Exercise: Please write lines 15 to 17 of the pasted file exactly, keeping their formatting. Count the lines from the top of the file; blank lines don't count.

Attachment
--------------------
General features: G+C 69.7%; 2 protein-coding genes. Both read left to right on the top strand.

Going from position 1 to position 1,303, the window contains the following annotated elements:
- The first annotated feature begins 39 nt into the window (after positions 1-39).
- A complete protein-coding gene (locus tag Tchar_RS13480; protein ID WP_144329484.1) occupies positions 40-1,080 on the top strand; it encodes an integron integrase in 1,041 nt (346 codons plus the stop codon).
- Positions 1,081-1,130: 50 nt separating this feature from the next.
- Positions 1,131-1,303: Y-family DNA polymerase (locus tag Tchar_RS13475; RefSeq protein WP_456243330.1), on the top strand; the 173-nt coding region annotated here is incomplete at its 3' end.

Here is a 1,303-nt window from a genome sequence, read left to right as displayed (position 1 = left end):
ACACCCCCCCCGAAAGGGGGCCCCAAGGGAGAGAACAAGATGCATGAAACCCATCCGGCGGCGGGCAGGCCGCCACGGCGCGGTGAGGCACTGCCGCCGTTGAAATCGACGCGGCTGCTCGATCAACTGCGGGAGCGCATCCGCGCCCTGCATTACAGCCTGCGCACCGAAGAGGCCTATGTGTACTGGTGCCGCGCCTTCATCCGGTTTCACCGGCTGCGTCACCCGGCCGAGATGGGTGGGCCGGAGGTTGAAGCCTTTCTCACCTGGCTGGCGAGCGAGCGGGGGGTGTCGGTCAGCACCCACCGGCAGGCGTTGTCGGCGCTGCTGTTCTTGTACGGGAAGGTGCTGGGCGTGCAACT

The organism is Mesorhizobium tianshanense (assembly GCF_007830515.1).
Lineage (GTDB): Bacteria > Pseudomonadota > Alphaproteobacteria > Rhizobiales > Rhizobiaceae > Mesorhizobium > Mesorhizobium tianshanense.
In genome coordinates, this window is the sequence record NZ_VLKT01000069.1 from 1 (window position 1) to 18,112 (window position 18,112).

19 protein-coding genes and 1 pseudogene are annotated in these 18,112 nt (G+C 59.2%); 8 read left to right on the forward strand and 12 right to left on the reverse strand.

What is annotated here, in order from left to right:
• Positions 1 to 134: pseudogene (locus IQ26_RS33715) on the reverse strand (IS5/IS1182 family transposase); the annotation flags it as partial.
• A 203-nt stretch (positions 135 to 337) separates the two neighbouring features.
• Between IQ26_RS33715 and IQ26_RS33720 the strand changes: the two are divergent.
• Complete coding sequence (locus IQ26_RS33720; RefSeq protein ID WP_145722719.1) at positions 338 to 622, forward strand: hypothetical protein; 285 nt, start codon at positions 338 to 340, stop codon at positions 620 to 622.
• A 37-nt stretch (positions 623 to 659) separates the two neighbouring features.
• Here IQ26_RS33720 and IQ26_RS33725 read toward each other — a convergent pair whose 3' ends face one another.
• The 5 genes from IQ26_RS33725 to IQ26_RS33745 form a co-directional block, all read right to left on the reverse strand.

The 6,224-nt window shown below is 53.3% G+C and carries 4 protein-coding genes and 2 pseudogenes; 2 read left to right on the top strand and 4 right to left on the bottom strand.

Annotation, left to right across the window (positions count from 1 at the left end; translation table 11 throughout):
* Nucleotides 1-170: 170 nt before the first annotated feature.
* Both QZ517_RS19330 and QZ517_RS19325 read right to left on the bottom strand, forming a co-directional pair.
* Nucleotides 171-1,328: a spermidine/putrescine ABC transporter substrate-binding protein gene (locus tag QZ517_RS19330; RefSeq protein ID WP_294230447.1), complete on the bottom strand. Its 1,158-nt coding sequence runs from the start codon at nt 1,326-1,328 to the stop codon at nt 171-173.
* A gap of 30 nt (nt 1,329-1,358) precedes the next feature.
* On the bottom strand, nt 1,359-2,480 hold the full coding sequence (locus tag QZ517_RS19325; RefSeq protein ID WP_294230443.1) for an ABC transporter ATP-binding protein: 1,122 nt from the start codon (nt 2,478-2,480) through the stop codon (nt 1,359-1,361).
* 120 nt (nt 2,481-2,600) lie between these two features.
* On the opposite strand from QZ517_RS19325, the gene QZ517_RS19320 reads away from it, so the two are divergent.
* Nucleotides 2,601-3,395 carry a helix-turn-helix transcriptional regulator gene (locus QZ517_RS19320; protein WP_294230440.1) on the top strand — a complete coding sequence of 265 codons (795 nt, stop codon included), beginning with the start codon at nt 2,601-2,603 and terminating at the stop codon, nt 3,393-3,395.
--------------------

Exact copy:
• A 203-nt stretch (positions 135 to 337) separates the two neighbouring features.
• Between IQ26_RS33715 and IQ26_RS33720 the strand changes: the two are divergent.
• Complete coding sequence (locus IQ26_RS33720; RefSeq protein ID WP_145722719.1) at positions 338 to 622, forward strand: hypothetical protein; 285 nt, start codon at positions 338 to 340, stop codon at positions 620 to 622.